2. Asymptotic Expressions of Limit Cycles Bifurcated from the Center of ,
Consider the following planar system: where and are both analytic functions, , , and is a small real parameter. System (9) has an isochronous center at the origin when . As usual, the prime denotes derivative with respect to variable . System (9) for is called the unperturbed system, while system (9) for is called the perturbed one. Then the problem of studying shape of limit cycles bifurcated from isochronous center is to determine the number and analytic expansions of the families of limit cycles which emerge from the periodic orbits of the unperturbed system as the parameter is varied.
The main idea of computing asymptotic expression of limit cycles of system (9) is the following.
Firstly, we make a polar coordinates transformation , to system (9). By eliminating the variable , we obtain By noticing that , are both analytic functions, we rewrite system (10) into the following form: where are analytic functions about , , .
As to the formula of , we have the following lemma.
Lemma 3. Functions obtained in (13) have the following properties: where is analytic function about , .
Proof. According to (11) and (12), we get that
For , it is easy to get that .
For , the term on the right hand side of (15) contributing to is . In detail, the constant in the term determines . Noticing that , we get that only contains the term . In other words, if function contains variable , then appearing in the terms in the right hand side of (15) at least have term . This is contradiction, for corresponds to term in the right hand side of (15). By using similar analysis, it can be shown that cannot contain term . Therefore, , .
The proof of the lemma is completed.
2.1. Determination of and the Poincaré-Melnikov Integral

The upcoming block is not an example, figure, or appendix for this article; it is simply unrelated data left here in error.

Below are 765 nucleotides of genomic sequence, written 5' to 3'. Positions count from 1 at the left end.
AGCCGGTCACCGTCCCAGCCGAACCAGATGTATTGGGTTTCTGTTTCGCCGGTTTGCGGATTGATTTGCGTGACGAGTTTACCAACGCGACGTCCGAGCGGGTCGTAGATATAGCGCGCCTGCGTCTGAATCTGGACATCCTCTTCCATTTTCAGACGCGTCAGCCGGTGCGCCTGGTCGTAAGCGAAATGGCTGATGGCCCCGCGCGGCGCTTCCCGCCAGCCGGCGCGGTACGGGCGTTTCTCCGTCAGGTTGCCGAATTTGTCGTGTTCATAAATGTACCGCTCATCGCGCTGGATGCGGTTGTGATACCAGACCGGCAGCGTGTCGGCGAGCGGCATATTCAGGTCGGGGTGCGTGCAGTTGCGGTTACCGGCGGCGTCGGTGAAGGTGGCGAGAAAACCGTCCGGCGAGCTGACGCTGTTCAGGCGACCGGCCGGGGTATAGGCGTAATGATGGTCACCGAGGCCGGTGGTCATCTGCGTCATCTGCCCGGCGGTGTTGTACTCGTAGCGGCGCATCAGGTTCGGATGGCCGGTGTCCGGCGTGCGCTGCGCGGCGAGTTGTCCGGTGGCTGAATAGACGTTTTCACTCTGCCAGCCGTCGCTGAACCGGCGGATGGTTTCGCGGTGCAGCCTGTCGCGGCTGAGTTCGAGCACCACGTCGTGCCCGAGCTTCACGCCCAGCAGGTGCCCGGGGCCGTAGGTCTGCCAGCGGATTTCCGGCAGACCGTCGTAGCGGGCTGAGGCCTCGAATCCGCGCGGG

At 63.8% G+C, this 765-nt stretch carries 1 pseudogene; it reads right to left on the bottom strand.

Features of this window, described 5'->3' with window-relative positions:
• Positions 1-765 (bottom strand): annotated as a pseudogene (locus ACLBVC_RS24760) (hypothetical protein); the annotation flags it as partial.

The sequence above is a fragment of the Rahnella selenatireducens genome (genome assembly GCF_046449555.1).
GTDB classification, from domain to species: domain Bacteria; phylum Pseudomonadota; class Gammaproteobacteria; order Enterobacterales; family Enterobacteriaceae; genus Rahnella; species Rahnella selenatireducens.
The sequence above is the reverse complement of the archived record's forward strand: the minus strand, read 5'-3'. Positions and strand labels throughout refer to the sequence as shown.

From , we get . To determine the constant in (12), the new approach we adopted is to utilize the expression of .
From , we obtain
By noting that is a periodic function, according to Lemma 2, we know where , and is periodic function with period .
So from Lemma 2, we know . By solving that algebraic equation, we can determine the value of constant .
Remark 4. In fact, the function is closely related to the first order Poincare-Melnikov integral of the perturbed system (9) near close orbit of unperturbed system (9).
In detail, , where close orbit . From [8, 9], we know is the first order Poincare-Melnikov integral. So the zeros of are closely related to the number and position of limit cycles of the perturbed system (9).
It should be pointed out that the function is also closely related to the first order averaging of 1-dimensional -periodic differential equation. First order (resp., second order) averaging method to study the existence and number of periodic orbits of planar differential equation is proposed in [10, 11]. The approach of high order averaging method is based on Brouwer degree theory (see  for more details).
2.2. Determination of
Substitute the value of into (16); we can obtain expression of . Thus we obtain
To determine the value of , new algorithm proposed in this paper needs the expression of . From , we get
From Lemma 2, we know where .
From the fact that is a periodic function and Lemma 2, we get .
By solving the above algebraic equation, we determine the value of . Thus we have obtained by (18).
2.3. Determination of
Assuming that we have obtained the explicit expressions of , now we start to determine .
From , we get
To determine the expression of is to determine the value of . According to the algorithm proposed in this paper, we resort to the expression of . From , we get
From Lemma 2, we know where
Because is a periodic function, from Lemma 2, we get that .
By solving the algebraic equation, we obtain the value of ; thus we determine by (20).
Thus we can compute the shape of limit cycles of system (9) to any given order of explicitly and recursively.
3. The Shape of Limit Cycle of Van der Pol System
In this section we will apply the method just described in the above section to compute the analytic expansion of the unique limit cycle of the Van der Pol system up to .
First we make a polar coordinates transformation to system (25) and eliminate ; then we can obtain